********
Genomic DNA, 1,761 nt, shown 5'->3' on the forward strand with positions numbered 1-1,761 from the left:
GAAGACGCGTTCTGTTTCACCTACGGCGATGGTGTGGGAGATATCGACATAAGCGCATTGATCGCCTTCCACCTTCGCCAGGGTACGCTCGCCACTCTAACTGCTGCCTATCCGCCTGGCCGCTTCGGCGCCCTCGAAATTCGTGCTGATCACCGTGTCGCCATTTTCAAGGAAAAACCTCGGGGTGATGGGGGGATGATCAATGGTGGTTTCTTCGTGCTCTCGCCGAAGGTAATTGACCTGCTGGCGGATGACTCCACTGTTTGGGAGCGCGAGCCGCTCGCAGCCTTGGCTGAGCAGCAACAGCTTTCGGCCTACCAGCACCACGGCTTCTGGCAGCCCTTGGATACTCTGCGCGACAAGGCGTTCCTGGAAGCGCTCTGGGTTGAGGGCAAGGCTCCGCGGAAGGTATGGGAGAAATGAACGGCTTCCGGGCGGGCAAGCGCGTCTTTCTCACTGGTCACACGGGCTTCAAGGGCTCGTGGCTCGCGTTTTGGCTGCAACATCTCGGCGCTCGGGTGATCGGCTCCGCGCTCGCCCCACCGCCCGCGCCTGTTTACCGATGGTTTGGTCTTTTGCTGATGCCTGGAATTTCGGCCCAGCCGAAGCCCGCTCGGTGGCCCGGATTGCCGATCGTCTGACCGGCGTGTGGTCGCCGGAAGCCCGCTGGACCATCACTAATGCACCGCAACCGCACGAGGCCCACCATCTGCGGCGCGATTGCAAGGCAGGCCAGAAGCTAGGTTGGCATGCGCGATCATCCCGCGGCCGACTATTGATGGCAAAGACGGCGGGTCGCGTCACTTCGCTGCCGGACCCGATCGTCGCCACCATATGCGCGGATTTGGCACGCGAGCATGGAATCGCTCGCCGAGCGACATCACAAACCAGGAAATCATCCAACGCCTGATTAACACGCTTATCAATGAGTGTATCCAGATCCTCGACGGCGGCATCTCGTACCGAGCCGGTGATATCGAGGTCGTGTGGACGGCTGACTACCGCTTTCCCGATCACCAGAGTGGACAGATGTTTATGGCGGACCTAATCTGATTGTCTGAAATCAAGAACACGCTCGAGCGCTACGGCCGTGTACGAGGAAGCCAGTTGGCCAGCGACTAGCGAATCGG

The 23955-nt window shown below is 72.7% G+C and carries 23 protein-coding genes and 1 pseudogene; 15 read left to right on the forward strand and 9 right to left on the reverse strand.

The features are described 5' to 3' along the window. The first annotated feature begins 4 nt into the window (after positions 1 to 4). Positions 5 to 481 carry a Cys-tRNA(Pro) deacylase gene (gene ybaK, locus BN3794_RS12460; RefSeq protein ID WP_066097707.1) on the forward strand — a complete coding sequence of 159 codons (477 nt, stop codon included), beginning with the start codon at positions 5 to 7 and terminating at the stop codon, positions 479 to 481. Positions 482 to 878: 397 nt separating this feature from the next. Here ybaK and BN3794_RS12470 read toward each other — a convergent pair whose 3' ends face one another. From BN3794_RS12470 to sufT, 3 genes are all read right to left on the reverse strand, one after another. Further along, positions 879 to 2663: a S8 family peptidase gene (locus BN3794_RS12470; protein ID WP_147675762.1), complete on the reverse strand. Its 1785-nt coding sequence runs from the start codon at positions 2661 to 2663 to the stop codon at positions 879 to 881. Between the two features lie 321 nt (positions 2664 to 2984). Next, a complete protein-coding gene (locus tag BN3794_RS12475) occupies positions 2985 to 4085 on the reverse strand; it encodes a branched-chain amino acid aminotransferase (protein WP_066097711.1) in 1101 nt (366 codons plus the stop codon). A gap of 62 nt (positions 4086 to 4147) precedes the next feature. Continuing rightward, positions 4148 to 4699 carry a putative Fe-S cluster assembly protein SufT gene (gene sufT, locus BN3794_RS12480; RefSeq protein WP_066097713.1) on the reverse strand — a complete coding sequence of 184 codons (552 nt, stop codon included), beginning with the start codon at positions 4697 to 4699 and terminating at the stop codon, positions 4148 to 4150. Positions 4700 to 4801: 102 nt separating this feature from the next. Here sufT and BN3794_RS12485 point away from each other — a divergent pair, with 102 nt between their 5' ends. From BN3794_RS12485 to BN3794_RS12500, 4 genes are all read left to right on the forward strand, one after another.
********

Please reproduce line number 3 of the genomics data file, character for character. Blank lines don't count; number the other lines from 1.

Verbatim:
The 23955-nt window shown below is 72.7% G+C and carries 23 protein-coding genes and 1 pseudogene; 15 read left to right on the forward strand and 9 right to left on the reverse strand.